Investigative journalism: new comparative study on legal regulations across Europe


As part of the work of ECPMF, its consortium partner EMR, the Institute of European Media Law, has conducted a study on the state of press and media freedom in Europe.


It describes and analyses media freedom at the European and at the national level, and compares the different legal frameworks that are relevant for investigative journalism,
for example state and trade secrets, surveillance and secret recording. Countries included in the study rank from shining examples of press freedom like Finland to highly-criticised Turkey.


The study is divided into three main parts.

The first part describes the European legal framework that regulates press and media freedom, the comparative analysis of national legal systems identifies differences and common traces of those legal systems governing press and media freedom at a national level and finally best practices are presented to achieve a better protection of press and media freedom.


On the basis of this extensive analysis, the report identifies the need for improvement and
provides best practices for better protection of press and media freedom. Most of the data used for the comparative analysis has been obtained from country reports by national experts selected from the EMR media network.


They are attached to the study and describe the relevant legislation with practical cases in the press and journalistic sectors.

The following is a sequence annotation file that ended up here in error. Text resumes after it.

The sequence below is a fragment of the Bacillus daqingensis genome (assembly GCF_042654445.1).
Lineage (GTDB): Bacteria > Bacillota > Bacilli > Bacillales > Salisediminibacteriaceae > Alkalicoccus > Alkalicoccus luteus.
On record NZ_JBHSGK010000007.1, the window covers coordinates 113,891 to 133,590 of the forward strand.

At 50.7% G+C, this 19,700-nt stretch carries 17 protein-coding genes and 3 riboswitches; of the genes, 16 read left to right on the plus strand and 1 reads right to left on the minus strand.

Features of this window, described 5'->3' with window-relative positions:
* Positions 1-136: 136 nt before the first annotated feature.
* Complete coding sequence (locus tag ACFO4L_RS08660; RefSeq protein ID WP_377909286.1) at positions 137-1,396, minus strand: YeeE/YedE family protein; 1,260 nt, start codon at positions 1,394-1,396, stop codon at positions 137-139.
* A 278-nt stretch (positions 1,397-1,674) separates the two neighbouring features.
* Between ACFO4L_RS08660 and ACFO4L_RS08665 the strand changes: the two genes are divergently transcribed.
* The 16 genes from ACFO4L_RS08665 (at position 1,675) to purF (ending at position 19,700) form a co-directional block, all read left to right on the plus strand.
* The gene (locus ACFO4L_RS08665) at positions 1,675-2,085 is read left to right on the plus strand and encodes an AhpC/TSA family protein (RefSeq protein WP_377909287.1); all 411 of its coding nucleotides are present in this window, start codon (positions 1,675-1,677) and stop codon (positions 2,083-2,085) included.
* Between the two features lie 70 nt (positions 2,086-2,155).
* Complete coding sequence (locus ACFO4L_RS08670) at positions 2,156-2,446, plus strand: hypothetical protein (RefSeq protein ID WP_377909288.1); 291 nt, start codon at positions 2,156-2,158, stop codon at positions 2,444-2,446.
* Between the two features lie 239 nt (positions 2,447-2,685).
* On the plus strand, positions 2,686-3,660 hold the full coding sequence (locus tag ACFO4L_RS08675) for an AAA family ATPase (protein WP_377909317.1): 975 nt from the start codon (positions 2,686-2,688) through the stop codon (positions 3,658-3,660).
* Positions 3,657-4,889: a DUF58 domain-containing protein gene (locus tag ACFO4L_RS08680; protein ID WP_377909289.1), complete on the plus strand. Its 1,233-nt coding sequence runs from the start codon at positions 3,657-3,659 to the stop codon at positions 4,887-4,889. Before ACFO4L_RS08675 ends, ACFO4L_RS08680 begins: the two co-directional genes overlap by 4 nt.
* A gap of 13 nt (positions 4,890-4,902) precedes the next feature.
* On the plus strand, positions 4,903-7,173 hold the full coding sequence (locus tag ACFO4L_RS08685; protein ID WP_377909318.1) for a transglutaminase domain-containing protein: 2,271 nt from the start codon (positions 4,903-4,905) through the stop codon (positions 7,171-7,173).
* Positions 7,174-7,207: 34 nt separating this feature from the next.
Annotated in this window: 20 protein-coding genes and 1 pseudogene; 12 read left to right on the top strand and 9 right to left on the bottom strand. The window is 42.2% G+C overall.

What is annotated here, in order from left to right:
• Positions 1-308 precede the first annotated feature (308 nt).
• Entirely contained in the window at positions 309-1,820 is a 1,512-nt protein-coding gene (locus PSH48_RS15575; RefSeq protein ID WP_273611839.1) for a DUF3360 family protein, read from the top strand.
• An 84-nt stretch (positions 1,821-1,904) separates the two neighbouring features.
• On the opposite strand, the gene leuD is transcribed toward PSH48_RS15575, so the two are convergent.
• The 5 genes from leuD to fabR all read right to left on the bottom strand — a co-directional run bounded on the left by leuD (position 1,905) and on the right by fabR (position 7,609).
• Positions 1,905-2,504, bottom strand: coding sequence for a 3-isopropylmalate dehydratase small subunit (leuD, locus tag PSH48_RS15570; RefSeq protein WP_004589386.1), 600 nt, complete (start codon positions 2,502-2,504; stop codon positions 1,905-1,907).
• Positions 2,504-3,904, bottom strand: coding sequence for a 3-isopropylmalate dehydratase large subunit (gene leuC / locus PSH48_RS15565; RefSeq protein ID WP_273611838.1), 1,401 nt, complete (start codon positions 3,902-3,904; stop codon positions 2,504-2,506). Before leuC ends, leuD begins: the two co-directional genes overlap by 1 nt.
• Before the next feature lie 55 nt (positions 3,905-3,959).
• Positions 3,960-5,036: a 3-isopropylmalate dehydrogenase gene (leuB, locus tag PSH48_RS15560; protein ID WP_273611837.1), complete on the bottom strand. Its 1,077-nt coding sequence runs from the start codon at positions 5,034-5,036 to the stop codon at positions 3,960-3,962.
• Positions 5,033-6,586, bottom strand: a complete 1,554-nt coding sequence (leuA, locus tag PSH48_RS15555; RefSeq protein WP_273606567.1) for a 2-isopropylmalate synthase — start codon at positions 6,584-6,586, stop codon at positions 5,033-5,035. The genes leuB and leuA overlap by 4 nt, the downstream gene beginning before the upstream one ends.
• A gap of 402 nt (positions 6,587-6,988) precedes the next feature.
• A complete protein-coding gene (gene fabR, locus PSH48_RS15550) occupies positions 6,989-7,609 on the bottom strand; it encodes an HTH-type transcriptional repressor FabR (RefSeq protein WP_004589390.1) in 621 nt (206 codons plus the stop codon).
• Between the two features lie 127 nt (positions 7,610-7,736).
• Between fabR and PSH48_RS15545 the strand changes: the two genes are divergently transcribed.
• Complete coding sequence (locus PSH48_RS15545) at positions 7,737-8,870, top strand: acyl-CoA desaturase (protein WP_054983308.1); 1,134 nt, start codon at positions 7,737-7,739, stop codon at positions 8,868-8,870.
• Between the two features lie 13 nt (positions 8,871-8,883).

The study finds that all states analysed protect the freedom of expression on the constitutional, the statutory and the self-regulatory level.

However, restrictive rules for the freedom of the press and media can also be found in all countries.


As protection is not only achieved through written law, also the practical application is considered in the analysis.

The study also touches the topics of decriminalisation of journalistic acts, the question of a ‘public interest’ which justifies such, the possibilities and duties of journalistic source protection and the adaption of current regulations to the increasingly digitalised media landscape.




Overall, possibilities for improvement exist in all the states analysed in the study. But the
importance of further improvements for a better protection of the freedom of press and media varies from state to state, due to the current level of protection.


Therefore, it is to be hoped that further harmonisation of standards can be achieved, e.g. by case law of the European Court of Human Rights, which impacts indirectly all states and by internationally co-ordinated self-regulatory measures and with a view to practices in other states. The comparative study is aiming to contribute to this process. 



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